Mike
Connors

Percussion

Accomplished and acclaimed percussionist Mike Connors provides his students with the tools they need to develop as musicians, always teaching in a friendly, supportive, and enthusiastic way. Mike begins teaching the fundamentals and builds from there, always stressing timing and pace. He encourages drummers to “feel” the music and not try to robotically carry the rhythm. Mike works on understanding his student’s goals, challenges, and music preferences, and he builds a curriculum from there. He encourages students to branch out from their comfort zones to expand their drumming repertoire with the goal of enhancing creativity.

As he says, “All of the learning is done by the ear.” To teach a particular rhythm, Mike will first break it down into parts, then the student assembles those parts one by one, eventually playing it many times through to internalize it. It’s this learning and playing strategy that requires careful listening, memory, a certain physicality, and coordination between right and left hands, that can take some getting used to for the students. Mike also makes sure to impart laughter in lessons that makes learning fun and achievable.

Mike has a storied career, performing not only on drums and percussion, but also on the vibraphone. As a freelance musician, he is one of the most sought-after drummers in New England, playing in groups as varied as jazz, folk, rock, and world ensembles. Mike has toured internationally with the avant-pop group Combustible Edison, Bryan Ferry, The Lillith Fair with Brenda Kahn, and many others.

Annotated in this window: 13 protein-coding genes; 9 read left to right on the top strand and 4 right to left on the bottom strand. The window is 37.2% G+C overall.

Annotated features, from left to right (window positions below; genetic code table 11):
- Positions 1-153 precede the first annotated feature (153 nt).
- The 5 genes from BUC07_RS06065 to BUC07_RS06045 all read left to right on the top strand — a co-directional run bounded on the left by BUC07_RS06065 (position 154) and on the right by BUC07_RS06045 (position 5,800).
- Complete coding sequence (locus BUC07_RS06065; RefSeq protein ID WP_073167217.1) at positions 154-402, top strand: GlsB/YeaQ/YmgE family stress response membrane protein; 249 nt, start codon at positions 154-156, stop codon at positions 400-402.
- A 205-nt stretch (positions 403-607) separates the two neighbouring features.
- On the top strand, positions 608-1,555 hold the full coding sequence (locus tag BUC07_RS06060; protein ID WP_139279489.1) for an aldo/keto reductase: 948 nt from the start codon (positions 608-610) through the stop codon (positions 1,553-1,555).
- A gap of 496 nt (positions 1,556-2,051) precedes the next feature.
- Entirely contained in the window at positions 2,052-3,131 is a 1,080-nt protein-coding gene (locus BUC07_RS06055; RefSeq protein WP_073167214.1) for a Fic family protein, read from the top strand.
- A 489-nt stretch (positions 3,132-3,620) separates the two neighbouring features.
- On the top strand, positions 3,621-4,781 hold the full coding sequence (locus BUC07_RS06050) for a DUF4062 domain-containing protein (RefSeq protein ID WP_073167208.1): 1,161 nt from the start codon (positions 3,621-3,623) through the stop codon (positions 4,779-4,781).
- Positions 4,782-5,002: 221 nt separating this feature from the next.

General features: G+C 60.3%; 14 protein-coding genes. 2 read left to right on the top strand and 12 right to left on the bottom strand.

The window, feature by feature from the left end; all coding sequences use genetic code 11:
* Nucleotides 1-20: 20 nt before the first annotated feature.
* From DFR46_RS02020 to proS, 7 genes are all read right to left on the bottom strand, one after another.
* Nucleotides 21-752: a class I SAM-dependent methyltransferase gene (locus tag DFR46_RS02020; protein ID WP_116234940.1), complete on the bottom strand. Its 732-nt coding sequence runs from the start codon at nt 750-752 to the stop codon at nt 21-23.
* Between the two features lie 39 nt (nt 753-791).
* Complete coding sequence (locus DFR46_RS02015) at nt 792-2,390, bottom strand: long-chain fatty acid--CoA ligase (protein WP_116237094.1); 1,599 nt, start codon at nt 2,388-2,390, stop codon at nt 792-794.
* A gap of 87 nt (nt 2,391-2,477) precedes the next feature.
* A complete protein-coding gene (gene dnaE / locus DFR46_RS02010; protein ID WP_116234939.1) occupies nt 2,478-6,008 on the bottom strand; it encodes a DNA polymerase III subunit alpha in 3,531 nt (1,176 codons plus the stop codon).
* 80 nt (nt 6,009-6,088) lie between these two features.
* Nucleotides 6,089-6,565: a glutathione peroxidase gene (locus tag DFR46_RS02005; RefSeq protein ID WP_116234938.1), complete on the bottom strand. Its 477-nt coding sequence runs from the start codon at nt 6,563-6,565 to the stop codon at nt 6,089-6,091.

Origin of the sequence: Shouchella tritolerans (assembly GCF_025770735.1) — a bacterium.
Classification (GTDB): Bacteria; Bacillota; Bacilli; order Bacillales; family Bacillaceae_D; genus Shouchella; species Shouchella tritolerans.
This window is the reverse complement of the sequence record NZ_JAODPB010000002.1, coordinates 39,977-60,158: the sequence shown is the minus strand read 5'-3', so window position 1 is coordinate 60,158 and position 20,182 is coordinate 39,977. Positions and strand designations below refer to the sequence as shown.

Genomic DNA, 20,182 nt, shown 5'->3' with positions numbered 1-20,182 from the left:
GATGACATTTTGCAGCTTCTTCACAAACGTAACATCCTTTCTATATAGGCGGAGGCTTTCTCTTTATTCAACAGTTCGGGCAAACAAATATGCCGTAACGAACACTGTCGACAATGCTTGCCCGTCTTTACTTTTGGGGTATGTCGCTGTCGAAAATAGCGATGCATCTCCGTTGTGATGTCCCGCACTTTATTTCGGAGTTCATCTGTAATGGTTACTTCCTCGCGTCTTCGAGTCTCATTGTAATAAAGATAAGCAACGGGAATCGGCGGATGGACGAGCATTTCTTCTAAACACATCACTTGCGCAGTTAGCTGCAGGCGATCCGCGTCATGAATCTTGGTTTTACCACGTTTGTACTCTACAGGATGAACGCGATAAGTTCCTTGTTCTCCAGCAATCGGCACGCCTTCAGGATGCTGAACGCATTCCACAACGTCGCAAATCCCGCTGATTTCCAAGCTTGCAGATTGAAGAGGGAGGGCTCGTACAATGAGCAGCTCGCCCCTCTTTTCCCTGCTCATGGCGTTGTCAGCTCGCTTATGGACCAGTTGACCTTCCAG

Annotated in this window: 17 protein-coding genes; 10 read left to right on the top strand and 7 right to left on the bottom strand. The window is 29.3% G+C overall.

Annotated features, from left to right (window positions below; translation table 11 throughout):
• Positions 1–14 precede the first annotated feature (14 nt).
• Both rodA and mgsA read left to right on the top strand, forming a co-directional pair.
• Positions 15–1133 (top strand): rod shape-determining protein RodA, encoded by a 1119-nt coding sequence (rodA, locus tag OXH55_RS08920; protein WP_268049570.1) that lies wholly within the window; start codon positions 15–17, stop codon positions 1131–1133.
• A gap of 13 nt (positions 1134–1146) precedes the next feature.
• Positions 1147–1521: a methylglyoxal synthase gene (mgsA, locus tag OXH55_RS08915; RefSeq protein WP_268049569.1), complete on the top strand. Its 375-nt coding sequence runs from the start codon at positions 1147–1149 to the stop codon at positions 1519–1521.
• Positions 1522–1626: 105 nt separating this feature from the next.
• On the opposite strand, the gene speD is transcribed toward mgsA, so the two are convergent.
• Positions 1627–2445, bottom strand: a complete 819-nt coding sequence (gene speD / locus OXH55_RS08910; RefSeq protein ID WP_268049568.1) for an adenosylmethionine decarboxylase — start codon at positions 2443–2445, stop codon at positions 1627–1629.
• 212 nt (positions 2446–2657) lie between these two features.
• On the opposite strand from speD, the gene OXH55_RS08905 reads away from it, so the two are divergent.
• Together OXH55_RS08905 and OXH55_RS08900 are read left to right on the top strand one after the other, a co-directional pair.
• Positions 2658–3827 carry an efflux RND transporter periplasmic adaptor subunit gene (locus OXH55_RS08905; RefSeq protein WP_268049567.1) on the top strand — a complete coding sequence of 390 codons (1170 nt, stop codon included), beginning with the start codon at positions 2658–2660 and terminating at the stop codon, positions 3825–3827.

He has also played on several national Broadway tours including Bye Bye Birdie and Anything Goes. Mike’s resume includes performances for television shows such as Dateline NBC, Regis and Kathie Lee, Felicity and he has played on soundtracks for the films Inspector Gadget, Fear and Loathing in Las Vegas, Gas Food Lodging, and Four Rooms, and for many commercials.

Mike studied drumming at Berklee College of Music with jazz greats Joe Hunt and Alan Dawson. In addition to teaching at CCM, he’s been on the Clark University faculty for years.

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“Music takes place internally, what we play on our instrument is an expression of that inner world. It works from the inside out, not the outside in.”